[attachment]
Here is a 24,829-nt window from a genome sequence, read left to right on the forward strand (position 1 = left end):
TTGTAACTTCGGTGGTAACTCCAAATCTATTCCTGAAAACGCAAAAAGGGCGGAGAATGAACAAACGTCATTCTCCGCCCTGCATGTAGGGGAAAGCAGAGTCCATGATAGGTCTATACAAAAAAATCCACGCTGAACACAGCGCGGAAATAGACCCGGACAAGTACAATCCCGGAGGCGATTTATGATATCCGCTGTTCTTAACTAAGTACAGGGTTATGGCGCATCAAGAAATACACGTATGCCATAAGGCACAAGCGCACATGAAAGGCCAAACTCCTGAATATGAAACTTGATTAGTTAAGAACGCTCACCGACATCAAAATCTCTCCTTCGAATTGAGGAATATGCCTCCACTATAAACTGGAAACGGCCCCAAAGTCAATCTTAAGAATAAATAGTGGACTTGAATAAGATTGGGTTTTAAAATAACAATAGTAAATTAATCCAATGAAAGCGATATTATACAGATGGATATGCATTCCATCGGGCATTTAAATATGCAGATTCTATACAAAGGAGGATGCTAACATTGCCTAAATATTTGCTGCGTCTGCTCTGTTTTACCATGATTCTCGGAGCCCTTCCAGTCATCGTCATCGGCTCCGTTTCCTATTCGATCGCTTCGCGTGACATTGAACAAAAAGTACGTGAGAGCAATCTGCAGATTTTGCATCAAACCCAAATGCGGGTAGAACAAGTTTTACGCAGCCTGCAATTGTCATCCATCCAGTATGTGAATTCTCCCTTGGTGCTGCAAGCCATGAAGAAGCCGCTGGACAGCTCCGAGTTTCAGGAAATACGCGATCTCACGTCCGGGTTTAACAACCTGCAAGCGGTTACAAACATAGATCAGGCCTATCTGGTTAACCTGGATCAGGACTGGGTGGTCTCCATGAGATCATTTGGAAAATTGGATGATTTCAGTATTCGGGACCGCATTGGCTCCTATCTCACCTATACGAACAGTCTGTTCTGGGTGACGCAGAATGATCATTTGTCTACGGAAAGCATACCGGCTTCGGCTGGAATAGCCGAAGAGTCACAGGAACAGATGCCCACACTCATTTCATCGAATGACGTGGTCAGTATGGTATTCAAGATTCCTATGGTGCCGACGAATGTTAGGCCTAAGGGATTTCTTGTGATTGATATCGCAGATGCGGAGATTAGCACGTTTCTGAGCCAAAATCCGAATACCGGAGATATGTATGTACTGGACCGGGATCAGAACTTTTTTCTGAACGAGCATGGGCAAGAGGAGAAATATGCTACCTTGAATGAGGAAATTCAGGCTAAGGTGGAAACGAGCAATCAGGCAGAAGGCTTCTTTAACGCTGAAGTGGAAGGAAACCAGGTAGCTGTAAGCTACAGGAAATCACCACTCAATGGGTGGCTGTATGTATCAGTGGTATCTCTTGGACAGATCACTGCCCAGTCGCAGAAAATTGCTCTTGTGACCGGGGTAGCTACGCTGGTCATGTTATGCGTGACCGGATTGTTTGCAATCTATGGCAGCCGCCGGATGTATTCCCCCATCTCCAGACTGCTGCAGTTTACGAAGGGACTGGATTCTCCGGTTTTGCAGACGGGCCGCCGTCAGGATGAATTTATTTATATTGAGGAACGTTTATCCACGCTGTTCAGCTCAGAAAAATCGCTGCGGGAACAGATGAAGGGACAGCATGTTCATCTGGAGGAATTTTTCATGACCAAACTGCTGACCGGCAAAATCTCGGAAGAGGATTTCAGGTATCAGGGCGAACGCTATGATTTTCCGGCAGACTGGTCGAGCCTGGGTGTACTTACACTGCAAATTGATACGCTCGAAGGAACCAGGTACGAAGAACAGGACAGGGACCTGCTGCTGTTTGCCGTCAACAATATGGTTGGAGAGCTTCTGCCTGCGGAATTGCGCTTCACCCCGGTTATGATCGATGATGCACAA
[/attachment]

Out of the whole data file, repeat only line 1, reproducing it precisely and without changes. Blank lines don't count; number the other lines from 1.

Here is a 24,829-nt window from a genome sequence, read left to right on the forward strand (position 1 = left end):